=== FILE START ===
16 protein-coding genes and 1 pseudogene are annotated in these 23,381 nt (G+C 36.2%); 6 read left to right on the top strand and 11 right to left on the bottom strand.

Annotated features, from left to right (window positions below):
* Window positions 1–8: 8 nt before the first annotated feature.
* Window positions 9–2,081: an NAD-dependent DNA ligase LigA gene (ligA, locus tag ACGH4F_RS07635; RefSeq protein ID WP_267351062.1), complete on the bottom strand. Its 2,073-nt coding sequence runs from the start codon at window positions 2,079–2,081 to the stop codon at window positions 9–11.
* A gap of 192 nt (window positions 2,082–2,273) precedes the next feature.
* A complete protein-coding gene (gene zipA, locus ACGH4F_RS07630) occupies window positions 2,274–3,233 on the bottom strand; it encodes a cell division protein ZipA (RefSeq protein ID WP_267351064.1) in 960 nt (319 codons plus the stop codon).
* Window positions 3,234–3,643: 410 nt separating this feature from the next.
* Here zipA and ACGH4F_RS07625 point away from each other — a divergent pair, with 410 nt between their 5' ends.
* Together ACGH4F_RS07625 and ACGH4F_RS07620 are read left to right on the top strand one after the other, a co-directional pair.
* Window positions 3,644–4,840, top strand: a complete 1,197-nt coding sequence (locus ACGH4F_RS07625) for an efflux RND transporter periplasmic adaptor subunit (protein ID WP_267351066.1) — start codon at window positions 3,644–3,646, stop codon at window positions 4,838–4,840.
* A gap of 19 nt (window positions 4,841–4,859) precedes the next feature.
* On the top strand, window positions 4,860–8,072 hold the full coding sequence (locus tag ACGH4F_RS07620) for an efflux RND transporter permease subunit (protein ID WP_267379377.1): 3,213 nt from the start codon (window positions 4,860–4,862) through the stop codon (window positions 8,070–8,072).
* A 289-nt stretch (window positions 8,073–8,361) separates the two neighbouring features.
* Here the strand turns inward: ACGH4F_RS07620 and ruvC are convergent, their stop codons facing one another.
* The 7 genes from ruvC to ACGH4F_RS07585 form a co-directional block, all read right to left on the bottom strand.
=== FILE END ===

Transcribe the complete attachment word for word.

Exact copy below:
16 protein-coding genes and 1 pseudogene are annotated in these 23,381 nt (G+C 36.2%); 6 read left to right on the top strand and 11 right to left on the bottom strand.

Annotated features, from left to right (window positions below):
* Window positions 1–8: 8 nt before the first annotated feature.
* Window positions 9–2,081: an NAD-dependent DNA ligase LigA gene (ligA, locus tag ACGH4F_RS07635; RefSeq protein ID WP_267351062.1), complete on the bottom strand. Its 2,073-nt coding sequence runs from the start codon at window positions 2,079–2,081 to the stop codon at window positions 9–11.
* A gap of 192 nt (window positions 2,082–2,273) precedes the next feature.
* A complete protein-coding gene (gene zipA, locus ACGH4F_RS07630) occupies window positions 2,274–3,233 on the bottom strand; it encodes a cell division protein ZipA (RefSeq protein ID WP_267351064.1) in 960 nt (319 codons plus the stop codon).
* Window positions 3,234–3,643: 410 nt separating this feature from the next.
* Here zipA and ACGH4F_RS07625 point away from each other — a divergent pair, with 410 nt between their 5' ends.
* Together ACGH4F_RS07625 and ACGH4F_RS07620 are read left to right on the top strand one after the other, a co-directional pair.
* Window positions 3,644–4,840, top strand: a complete 1,197-nt coding sequence (locus ACGH4F_RS07625) for an efflux RND transporter periplasmic adaptor subunit (protein ID WP_267351066.1) — start codon at window positions 3,644–3,646, stop codon at window positions 4,838–4,840.
* A gap of 19 nt (window positions 4,841–4,859) precedes the next feature.
* On the top strand, window positions 4,860–8,072 hold the full coding sequence (locus tag ACGH4F_RS07620) for an efflux RND transporter permease subunit (protein ID WP_267379377.1): 3,213 nt from the start codon (window positions 4,860–4,862) through the stop codon (window positions 8,070–8,072).
* A 289-nt stretch (window positions 8,073–8,361) separates the two neighbouring features.
* Here the strand turns inward: ACGH4F_RS07620 and ruvC are convergent, their stop codons facing one another.
* The 7 genes from ruvC to ACGH4F_RS07585 form a co-directional block, all read right to left on the bottom strand.